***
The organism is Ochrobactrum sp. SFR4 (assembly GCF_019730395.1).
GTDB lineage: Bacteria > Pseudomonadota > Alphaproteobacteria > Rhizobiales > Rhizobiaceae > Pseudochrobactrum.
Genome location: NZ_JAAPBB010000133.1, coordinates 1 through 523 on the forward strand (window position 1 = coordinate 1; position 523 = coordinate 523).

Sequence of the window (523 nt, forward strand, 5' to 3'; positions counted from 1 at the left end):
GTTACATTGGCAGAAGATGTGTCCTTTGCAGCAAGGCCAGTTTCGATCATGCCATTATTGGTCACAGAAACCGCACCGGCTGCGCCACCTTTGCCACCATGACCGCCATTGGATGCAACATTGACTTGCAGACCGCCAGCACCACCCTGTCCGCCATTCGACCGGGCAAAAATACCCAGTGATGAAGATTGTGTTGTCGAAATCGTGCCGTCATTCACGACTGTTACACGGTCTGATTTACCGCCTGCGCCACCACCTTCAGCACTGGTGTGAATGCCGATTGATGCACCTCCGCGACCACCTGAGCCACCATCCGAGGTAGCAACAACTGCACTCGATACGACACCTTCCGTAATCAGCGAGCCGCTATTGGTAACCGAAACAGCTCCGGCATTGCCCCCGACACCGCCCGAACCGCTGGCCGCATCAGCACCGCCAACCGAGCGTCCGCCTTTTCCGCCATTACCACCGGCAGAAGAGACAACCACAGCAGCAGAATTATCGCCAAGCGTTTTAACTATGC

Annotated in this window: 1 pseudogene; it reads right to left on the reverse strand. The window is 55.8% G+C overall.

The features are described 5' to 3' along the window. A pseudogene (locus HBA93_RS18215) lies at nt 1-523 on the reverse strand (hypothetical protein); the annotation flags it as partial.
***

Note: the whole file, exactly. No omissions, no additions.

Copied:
The organism is Ochrobactrum sp. SFR4 (assembly GCF_019730395.1).
GTDB lineage: Bacteria > Pseudomonadota > Alphaproteobacteria > Rhizobiales > Rhizobiaceae > Pseudochrobactrum.
Genome location: NZ_JAAPBB010000133.1, coordinates 1 through 523 on the forward strand (window position 1 = coordinate 1; position 523 = coordinate 523).

Sequence of the window (523 nt, forward strand, 5' to 3'; positions counted from 1 at the left end):
GTTACATTGGCAGAAGATGTGTCCTTTGCAGCAAGGCCAGTTTCGATCATGCCATTATTGGTCACAGAAACCGCACCGGCTGCGCCACCTTTGCCACCATGACCGCCATTGGATGCAACATTGACTTGCAGACCGCCAGCACCACCCTGTCCGCCATTCGACCGGGCAAAAATACCCAGTGATGAAGATTGTGTTGTCGAAATCGTGCCGTCATTCACGACTGTTACACGGTCTGATTTACCGCCTGCGCCACCACCTTCAGCACTGGTGTGAATGCCGATTGATGCACCTCCGCGACCACCTGAGCCACCATCCGAGGTAGCAACAACTGCACTCGATACGACACCTTCCGTAATCAGCGAGCCGCTATTGGTAACCGAAACAGCTCCGGCATTGCCCCCGACACCGCCCGAACCGCTGGCCGCATCAGCACCGCCAACCGAGCGTCCGCCTTTTCCGCCATTACCACCGGCAGAAGAGACAACCACAGCAGCAGAATTATCGCCAAGCGTTTTAACTATGC

Annotated in this window: 1 pseudogene; it reads right to left on the reverse strand. The window is 55.8% G+C overall.

The features are described 5' to 3' along the window. A pseudogene (locus HBA93_RS18215) lies at nt 1-523 on the reverse strand (hypothetical protein); the annotation flags it as partial.